More than 9 percent have a mood disorder such as major depression or manic disorder, while more than 11 percent have an anxiety disorder.

The survey, conducted by the National Institute on Alcohol Abuse and Alcoholism, questioned 43,000 adults at length to see if they have the clinical symptoms of such disorders.

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Survey: Personality, Abuse Disorders Common in U.S.

Mon Aug 2, 2004

WASHINGTON (Reuters) - About nine percent of Americans abuse alcohol and nearly 15 percent have a personality disorder, according to a U.S. government survey released on Monday.

More than 9 percent have a mood disorder such as major depression or manic disorder, while more than 11 percent have an anxiety disorder.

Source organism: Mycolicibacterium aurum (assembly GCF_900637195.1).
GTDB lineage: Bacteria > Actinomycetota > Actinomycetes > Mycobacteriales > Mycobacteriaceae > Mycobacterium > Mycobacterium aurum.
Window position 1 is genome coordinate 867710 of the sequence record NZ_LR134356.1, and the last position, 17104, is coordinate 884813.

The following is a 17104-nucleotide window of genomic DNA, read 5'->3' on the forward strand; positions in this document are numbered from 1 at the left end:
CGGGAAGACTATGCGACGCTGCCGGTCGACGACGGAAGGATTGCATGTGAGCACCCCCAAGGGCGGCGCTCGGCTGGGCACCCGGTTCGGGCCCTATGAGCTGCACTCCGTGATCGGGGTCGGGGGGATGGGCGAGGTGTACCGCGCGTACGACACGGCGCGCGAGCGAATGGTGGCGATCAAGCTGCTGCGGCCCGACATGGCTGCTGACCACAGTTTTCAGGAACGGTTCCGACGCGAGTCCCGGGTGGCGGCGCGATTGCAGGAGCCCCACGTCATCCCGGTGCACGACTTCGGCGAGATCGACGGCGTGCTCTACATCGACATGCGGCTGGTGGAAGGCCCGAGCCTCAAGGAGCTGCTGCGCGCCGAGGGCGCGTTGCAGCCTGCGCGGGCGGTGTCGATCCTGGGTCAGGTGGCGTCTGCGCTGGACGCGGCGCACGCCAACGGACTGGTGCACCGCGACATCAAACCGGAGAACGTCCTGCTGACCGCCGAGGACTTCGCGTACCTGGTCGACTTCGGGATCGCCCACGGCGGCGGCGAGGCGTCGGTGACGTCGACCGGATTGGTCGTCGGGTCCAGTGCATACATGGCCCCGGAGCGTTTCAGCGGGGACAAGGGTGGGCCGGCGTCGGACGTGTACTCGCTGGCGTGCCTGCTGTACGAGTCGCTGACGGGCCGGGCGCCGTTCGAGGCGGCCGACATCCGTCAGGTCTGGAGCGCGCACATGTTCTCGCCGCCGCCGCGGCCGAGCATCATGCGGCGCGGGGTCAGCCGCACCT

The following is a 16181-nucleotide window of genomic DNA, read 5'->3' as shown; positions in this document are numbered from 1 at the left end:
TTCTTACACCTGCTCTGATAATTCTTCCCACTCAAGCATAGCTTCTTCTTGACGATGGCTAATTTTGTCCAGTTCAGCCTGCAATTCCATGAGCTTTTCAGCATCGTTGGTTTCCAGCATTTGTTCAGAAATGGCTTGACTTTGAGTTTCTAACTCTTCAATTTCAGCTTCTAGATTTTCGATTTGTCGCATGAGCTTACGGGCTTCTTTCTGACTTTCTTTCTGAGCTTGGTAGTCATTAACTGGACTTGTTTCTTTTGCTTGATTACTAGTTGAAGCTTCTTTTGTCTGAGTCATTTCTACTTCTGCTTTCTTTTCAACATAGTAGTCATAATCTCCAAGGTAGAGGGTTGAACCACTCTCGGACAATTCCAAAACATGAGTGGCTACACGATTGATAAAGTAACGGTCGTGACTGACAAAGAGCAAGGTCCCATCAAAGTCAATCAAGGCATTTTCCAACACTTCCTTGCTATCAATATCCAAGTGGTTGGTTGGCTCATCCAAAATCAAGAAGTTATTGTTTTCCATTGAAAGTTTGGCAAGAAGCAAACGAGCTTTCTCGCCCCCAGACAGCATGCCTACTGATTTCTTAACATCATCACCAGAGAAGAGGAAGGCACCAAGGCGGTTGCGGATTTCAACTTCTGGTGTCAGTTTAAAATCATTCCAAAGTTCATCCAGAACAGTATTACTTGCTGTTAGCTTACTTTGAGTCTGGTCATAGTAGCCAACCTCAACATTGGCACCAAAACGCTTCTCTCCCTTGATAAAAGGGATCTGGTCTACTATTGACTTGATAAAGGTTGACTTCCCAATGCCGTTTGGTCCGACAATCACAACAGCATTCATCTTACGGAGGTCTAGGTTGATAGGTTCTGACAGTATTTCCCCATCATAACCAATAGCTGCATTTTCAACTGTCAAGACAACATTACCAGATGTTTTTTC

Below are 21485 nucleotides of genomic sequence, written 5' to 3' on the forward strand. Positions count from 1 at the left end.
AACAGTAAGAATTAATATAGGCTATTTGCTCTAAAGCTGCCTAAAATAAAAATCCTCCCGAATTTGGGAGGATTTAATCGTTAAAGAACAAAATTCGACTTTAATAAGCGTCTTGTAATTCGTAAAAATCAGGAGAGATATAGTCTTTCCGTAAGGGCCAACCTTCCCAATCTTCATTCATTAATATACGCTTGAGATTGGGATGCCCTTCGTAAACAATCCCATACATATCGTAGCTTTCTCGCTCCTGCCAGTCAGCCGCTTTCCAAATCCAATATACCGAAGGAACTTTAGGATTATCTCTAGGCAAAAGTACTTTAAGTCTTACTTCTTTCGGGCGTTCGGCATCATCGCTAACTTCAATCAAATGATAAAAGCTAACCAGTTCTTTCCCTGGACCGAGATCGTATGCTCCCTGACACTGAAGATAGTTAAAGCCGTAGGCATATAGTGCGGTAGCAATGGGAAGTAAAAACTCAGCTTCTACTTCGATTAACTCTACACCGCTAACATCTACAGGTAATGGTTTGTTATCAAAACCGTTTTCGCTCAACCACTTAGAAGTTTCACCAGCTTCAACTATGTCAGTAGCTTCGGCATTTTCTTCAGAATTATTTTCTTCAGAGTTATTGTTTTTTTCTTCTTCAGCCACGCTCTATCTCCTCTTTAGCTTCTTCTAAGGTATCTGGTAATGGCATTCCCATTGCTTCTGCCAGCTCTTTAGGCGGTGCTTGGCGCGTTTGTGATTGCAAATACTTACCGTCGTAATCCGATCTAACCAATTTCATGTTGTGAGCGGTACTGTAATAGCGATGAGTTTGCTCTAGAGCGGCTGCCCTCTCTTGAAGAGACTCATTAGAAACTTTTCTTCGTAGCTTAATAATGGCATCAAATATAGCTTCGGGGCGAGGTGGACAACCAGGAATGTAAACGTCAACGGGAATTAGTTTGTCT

The survey, conducted by the National Institute on Alcohol Abuse and Alcoholism, questioned 43,000 adults at length to see if they have the clinical symptoms of such disorders.

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New Pill May Help Recovering Alcoholics Stay Sober

Thu Jul 29, 2004

By Susan Heavey

WASHINGTON (Reuters) - A new pill that aims to keep alcoholics from drinking again after they have quit could hit the shelves by the end of this year after U.S. health officials approved the drug on Thursday.

The drug, called Campral, may not work for people who are actively drinking when they start taking the pill or who are abusing other substances, the U.S. Food and Drug Administration said in a statement.